There was no Hogwart’s sorting hat in evidence. Instead, the first-year medical students were assigned to one of four new medical societies according to their career and specialty interests, learning styles and proficiencies.
The 50-student societies are a new initiative designed to maintain the medical school close-knit camaraderie, even in the face of recent increases in class size.
“We have always been extremely proud of the individualized attention our students get and their satisfaction in their relationships with the faculty and administration of the school,” says Isaac Wood, M.D., senior associate dean for medical education and student affairs. Wood speaks from the special perspective of a school alumnus – he was a member of the Class of 1982 – who joined the faculty and is now responsible for the students’ educational and campus experience.
In response to warnings of an impending physician shortage from national groups like the Association of American Medical Colleges, medical schools across the country have begun expanding their enrollments. This fall, the VCU School of Medicine’s incoming class numbered 200, a gradual increase from 184 in 2003.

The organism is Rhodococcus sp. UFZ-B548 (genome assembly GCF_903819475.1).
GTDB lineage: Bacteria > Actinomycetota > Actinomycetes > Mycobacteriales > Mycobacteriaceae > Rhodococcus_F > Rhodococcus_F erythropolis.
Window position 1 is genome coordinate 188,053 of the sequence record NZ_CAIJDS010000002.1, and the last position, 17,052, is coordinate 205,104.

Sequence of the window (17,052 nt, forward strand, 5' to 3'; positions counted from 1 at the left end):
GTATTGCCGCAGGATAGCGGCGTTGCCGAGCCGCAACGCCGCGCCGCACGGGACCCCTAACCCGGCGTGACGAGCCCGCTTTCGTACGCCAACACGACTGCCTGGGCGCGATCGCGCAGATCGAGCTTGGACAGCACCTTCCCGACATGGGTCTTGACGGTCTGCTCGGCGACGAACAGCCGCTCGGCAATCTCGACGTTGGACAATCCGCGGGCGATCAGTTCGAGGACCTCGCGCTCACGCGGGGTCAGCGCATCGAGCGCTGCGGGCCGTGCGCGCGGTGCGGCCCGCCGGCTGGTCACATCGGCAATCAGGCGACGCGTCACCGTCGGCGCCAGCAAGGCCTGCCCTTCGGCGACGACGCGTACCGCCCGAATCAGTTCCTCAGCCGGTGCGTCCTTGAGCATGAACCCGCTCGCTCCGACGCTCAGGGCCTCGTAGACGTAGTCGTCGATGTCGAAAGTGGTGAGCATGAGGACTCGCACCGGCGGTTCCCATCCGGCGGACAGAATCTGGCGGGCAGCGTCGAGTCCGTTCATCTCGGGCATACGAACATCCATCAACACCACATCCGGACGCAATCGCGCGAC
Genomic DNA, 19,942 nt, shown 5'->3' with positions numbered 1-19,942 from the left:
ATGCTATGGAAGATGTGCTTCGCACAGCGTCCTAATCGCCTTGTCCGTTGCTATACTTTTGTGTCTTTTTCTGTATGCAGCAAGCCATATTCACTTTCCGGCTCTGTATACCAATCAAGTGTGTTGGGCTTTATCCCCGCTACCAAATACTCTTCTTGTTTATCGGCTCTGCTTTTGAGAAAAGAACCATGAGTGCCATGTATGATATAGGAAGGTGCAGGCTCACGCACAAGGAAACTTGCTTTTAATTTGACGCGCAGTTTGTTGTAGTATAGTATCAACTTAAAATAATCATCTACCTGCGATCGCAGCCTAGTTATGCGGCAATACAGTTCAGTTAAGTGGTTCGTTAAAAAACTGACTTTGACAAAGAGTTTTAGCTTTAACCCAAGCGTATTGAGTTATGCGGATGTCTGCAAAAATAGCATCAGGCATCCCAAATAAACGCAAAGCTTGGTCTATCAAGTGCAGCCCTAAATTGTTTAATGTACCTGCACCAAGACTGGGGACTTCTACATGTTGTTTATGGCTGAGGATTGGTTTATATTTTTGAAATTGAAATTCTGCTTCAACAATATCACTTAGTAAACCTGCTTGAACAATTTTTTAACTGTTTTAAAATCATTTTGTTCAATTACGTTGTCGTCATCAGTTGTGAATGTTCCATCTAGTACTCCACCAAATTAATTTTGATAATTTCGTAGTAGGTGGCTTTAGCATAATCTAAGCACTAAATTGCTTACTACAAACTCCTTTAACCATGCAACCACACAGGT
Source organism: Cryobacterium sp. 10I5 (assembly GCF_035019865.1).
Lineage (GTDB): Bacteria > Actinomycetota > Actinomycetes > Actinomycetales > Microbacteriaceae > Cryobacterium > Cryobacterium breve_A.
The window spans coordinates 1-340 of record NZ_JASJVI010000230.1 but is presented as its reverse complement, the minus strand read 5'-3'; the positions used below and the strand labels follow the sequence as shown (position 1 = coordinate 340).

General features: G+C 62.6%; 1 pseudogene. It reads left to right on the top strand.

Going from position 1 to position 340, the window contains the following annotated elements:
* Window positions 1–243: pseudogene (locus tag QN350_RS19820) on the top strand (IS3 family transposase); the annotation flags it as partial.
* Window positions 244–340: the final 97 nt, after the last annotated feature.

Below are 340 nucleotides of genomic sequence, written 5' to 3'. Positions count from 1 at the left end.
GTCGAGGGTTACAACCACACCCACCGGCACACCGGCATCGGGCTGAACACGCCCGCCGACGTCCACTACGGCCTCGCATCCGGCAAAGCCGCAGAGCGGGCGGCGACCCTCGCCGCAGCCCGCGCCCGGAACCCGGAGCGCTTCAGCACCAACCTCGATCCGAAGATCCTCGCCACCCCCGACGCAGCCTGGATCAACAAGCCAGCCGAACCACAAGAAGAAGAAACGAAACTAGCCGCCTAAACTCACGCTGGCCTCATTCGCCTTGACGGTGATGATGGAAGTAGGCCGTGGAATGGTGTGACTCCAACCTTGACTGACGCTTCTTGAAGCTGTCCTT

“To emphasize our rich history and tradition,” says Wood, “the societies bear the names of four distinguished individuals with ties to the school.”
Faculty nominations were pared down to a top-10 list that was submitted to a vote among the first-year students. The four resulting honorees are: Mary Baughman, who was among MCV’s first female graduates; Baruj Benacerraf, a medical school alumnus who went on to win the Nobel Prize in Medicine and Physiology; Jean Harris, the first African-American student admitted to the medical school; and Augustus L. Warner, the medical school’s first dean.
The new societies will be headed by school administrators and faculty who will meet with the students individually to assist with academic and personal issues. The medical school’s new educational building set to open in 2013 will also promote unity within the groups by providing dedicated classrooms, small-group and breakout areas.
The academic year will culminate in a weeklong competition to be known as the Society Olympics. The society that demonstrates its academic and physical prowess will have its name inscribed on the Medicos Trophy, which takes its name from the MCV intercollegiate football team whose remarkable record included defeating William and Mary, Wake Forest University and Virginia Tech.